Sunday, November 15, 2009

Signature Flies

Most of all fly shops and famous fly-fishing authors have their own creation = signature flies that they promote or that have made them famous. Also, professional guides and those who work at fly-shops have their own "go-to" flies. I have tied those myself and fished with them. Those flies are simply great and work anywhere.

Here are the good list of my favorite authors and their flies, only just to name a few.
Craig Mathews: Sparkle Dun, Iris Caddis, X Caddis
Kelly Galloup: Zoo Couger, Heifer Groomer
Sylvester Nemes: Syl's Midge and misc soft-hackle patterns
Scott Sanchez: Double Bunny

I have tied these and fished with them. I have pictures for each but they have been anywhere. Here's just one. My own adoptation of Double Bunny. I tied a barbell eye on top of the hook so it will be upside-down in the water for less snagging the bottom. Shown is the "Integration" of black and white.
Been fishing and tying with my best, I was thinking "wouldn't it be nice if I creat my own fly, fish with it, and show it to others". I was not looking for specific "hatch-mathcers". That's pros' job in their own specific areas. I have been interested in more "free area to explore" such as streamers and soft-hackles, and maybe terrestrial patterns. Ideally, I wanted to see what I can do for my true obcession = soft-hackles.
It came to me out of sudden, truly unexpected, yet really restrained me at my tying bench to do something.
December 2008, my friends, a couple who reside by Jefferson River, Three Forks, MT, sent me a holiday greeting with some pheasant feathers so I can tie some flies with them. They say the hen pheasant (no tails) would have been killed by a coyote in their property. But who knows? They are avid good hunters who often shoot a bird or two for dinner with their bow & arrow!! I wasn't sure what I can do but as I opened a zip-lock bag, I saw nice soft hackles (probably from shoulders) and plumes of aftershaft...............!!!!

This meant more than a joke to me. I just felt I had to do something with these lovely feathers. Then I started to gather and combine all the knowledge and patterns in my head. At the same time, I read and read again Jack Gartiside's pheasant description. I clarified what was going on in my head. It would be a large soft-hackle. Talking about large soft-hackles, I had to think about Madison River in the fall, swinging large soft-hackles for run-up spawners. Then I had two beautiful patterns that I learned from Blue Ribbon Flies.

Here's "Shakey Beeley". I wanted to copy its whole silhoutte.

And here's "Lucky Bucky Soft Hackle". I love its pheasant use.

Along with BRF's foremost product, Zelon, that I though I could use for flash and color, I drew my idea with a pen on the paper. I came up with this. And I named it "Coyoted Phesant Soft Hackle", hoping I can hunt some big trout like coyotes attack their prey.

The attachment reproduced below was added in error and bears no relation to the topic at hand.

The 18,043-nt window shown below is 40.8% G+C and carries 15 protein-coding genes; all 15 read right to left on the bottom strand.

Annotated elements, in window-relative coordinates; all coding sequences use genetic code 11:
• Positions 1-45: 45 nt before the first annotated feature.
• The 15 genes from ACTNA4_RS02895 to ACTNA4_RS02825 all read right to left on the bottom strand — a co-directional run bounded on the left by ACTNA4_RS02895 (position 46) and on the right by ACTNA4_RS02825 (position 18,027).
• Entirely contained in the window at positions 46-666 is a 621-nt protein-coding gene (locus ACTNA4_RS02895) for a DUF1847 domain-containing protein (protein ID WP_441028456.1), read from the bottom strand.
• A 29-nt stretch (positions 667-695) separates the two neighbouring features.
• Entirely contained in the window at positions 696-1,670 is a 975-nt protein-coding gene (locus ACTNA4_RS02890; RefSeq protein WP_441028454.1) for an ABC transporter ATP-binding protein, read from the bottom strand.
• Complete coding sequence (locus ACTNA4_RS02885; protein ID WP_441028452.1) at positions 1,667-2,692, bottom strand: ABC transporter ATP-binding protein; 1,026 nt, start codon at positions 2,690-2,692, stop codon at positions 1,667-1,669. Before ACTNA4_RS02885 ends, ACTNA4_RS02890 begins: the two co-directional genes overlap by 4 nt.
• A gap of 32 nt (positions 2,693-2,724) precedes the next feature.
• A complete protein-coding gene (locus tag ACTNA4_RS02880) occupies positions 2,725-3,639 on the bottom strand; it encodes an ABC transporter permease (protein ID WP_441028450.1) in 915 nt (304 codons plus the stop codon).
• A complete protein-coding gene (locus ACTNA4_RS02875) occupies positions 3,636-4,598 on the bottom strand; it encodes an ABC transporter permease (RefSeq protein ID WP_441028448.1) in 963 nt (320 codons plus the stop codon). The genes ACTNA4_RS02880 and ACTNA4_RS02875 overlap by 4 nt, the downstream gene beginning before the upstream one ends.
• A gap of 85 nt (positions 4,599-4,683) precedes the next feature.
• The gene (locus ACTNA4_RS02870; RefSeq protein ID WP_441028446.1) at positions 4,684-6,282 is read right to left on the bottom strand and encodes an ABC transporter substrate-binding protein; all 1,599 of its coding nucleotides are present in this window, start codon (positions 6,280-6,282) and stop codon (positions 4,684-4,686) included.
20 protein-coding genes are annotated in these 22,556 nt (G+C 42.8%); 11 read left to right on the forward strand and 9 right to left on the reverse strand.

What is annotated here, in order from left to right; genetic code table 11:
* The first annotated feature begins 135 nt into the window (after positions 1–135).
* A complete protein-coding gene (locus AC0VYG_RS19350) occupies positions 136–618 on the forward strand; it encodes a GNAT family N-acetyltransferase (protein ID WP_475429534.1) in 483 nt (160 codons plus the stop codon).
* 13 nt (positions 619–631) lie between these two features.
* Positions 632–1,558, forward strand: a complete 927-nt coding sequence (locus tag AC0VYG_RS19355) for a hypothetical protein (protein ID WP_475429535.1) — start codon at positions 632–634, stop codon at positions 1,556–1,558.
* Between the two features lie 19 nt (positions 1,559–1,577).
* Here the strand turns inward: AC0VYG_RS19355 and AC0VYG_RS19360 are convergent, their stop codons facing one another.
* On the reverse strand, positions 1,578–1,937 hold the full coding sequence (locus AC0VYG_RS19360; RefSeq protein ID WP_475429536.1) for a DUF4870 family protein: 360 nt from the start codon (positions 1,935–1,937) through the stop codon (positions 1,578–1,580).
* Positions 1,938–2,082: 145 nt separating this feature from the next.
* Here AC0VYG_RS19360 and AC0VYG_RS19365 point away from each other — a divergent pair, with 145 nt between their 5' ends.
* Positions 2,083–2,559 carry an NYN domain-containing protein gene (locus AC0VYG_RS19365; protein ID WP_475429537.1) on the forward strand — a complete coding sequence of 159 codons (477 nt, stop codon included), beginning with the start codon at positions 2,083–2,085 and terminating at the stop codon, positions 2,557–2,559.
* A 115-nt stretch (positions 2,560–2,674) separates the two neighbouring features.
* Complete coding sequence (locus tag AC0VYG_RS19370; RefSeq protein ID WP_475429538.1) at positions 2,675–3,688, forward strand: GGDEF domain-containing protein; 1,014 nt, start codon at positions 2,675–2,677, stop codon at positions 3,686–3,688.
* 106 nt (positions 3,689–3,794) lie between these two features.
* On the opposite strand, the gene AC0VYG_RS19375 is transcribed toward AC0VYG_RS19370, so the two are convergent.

It didn't look bad all. But I couldn't ignore a little touch at the tying point of its tail; pheasnt fibers, Zelon under-tail, and ribbing gold wire were all in one spot. Also I had to see that I did some complication and over-dressing for thorax before I tie in and wrap pheasant hackle and aftershaft. Still look OK but too much labor and materials are not for my style nor for any other famous patterns. I wondered if there were any techniques or materials to improve it........

Then I learned another BRF creation, called September Song. It employs a built-up body of silk thread, which is nicely tapered.

This seemed to be the last piece I was missing. This way, I don't have to dub a body and it essentially forms a thorax. And then, rather than topping a tuft of Zelon on top of the shank, I made figure-eight wraps on a longer tuft of Zelon and then made it into a swept back style. This really seemed to combine everything in my head. Highly improved and perfect for my eyes!!

Spending lots of time on my tying bench, I figured shoulder feathers from cock is not soft enough for this fly. Then, not everybody has access to the hen feathers that killed by coyotes!! I came up with that cock's ramp feathers are perfect.

See what I have done from the top and rear.

Also, with its large silhoutte and color, I thought it might look like a drowned Salmonfly.
When it gets wet, it looks like this. With orange silk thread and color and flash of Zelon, I believe it dose look like a minnow/smolt.

I needed an answer to what I got along with theory and my tying techniques. This was what I brought to the Madison. For the rest of story, please take a look at my previous post about how I did with it. Here are two re-used pics from there.
The debut was with this 19-inch fat rainbow at Barn's Pool #1. It was a beautiful run-up trout.

It was dark into evening. This rainbow might have mistaken my Coyote as other proven patterns, who knows? But this picture shows the solid hook at the corner of trout's mouth, which is the typical spot while swinging. So this trout must have chased it, at least my Coyote would have enticed something.

I tried a self-timer as a proof. It looks like both me and trout are cut. But I had to let her go, anyway, it's mostly in my head.

Well, this is why I like my Coyote so much. I think I might as well post a few more about soft-hackles; materials, tools, and spots.

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